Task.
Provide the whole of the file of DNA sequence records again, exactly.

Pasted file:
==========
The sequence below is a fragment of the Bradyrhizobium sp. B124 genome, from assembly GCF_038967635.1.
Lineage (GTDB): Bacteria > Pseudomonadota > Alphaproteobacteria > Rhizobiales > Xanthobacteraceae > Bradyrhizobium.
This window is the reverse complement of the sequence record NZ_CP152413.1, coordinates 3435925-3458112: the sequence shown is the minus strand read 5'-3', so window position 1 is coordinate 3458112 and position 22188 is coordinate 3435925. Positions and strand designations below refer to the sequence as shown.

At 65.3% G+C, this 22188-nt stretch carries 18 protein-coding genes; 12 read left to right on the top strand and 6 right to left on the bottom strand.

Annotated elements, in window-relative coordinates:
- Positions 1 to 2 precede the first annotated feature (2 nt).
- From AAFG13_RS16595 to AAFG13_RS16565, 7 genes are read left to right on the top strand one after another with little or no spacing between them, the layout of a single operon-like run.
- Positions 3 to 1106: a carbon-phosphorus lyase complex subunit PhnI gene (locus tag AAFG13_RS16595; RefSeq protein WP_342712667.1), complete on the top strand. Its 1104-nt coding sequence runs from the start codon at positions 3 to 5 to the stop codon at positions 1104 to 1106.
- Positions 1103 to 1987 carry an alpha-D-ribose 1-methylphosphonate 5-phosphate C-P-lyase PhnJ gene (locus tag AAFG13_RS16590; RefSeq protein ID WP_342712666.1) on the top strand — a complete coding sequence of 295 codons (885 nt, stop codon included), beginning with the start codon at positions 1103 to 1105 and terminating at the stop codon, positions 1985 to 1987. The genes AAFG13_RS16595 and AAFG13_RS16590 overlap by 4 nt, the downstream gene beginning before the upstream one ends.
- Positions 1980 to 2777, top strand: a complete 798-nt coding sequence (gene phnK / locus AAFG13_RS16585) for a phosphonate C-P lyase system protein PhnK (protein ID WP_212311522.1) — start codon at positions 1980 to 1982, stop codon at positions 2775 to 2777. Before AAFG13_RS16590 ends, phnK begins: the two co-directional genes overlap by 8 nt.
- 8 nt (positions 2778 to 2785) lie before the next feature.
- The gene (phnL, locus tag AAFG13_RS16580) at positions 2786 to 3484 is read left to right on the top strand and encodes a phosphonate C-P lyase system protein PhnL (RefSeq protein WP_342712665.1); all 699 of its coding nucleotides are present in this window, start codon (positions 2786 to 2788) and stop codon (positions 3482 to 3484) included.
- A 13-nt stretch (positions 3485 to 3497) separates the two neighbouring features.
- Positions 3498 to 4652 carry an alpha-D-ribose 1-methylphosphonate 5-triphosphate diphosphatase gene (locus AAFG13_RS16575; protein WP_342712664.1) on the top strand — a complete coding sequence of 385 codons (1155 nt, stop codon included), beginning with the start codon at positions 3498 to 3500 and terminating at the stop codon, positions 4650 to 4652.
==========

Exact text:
The sequence below is a fragment of the Bradyrhizobium sp. B124 genome, from assembly GCF_038967635.1.
Lineage (GTDB): Bacteria > Pseudomonadota > Alphaproteobacteria > Rhizobiales > Xanthobacteraceae > Bradyrhizobium.
This window is the reverse complement of the sequence record NZ_CP152413.1, coordinates 3435925-3458112: the sequence shown is the minus strand read 5'-3', so window position 1 is coordinate 3458112 and position 22188 is coordinate 3435925. Positions and strand designations below refer to the sequence as shown.

At 65.3% G+C, this 22188-nt stretch carries 18 protein-coding genes; 12 read left to right on the top strand and 6 right to left on the bottom strand.

Annotated elements, in window-relative coordinates:
- Positions 1 to 2 precede the first annotated feature (2 nt).
- From AAFG13_RS16595 to AAFG13_RS16565, 7 genes are read left to right on the top strand one after another with little or no spacing between them, the layout of a single operon-like run.
- Positions 3 to 1106: a carbon-phosphorus lyase complex subunit PhnI gene (locus tag AAFG13_RS16595; RefSeq protein WP_342712667.1), complete on the top strand. Its 1104-nt coding sequence runs from the start codon at positions 3 to 5 to the stop codon at positions 1104 to 1106.
- Positions 1103 to 1987 carry an alpha-D-ribose 1-methylphosphonate 5-phosphate C-P-lyase PhnJ gene (locus tag AAFG13_RS16590; RefSeq protein ID WP_342712666.1) on the top strand — a complete coding sequence of 295 codons (885 nt, stop codon included), beginning with the start codon at positions 1103 to 1105 and terminating at the stop codon, positions 1985 to 1987. The genes AAFG13_RS16595 and AAFG13_RS16590 overlap by 4 nt, the downstream gene beginning before the upstream one ends.
- Positions 1980 to 2777, top strand: a complete 798-nt coding sequence (gene phnK / locus AAFG13_RS16585) for a phosphonate C-P lyase system protein PhnK (protein ID WP_212311522.1) — start codon at positions 1980 to 1982, stop codon at positions 2775 to 2777. Before AAFG13_RS16590 ends, phnK begins: the two co-directional genes overlap by 8 nt.
- 8 nt (positions 2778 to 2785) lie before the next feature.
- The gene (phnL, locus tag AAFG13_RS16580) at positions 2786 to 3484 is read left to right on the top strand and encodes a phosphonate C-P lyase system protein PhnL (RefSeq protein WP_342712665.1); all 699 of its coding nucleotides are present in this window, start codon (positions 2786 to 2788) and stop codon (positions 3482 to 3484) included.
- A 13-nt stretch (positions 3485 to 3497) separates the two neighbouring features.
- Positions 3498 to 4652 carry an alpha-D-ribose 1-methylphosphonate 5-triphosphate diphosphatase gene (locus AAFG13_RS16575; protein WP_342712664.1) on the top strand — a complete coding sequence of 385 codons (1155 nt, stop codon included), beginning with the start codon at positions 3498 to 3500 and terminating at the stop codon, positions 4650 to 4652.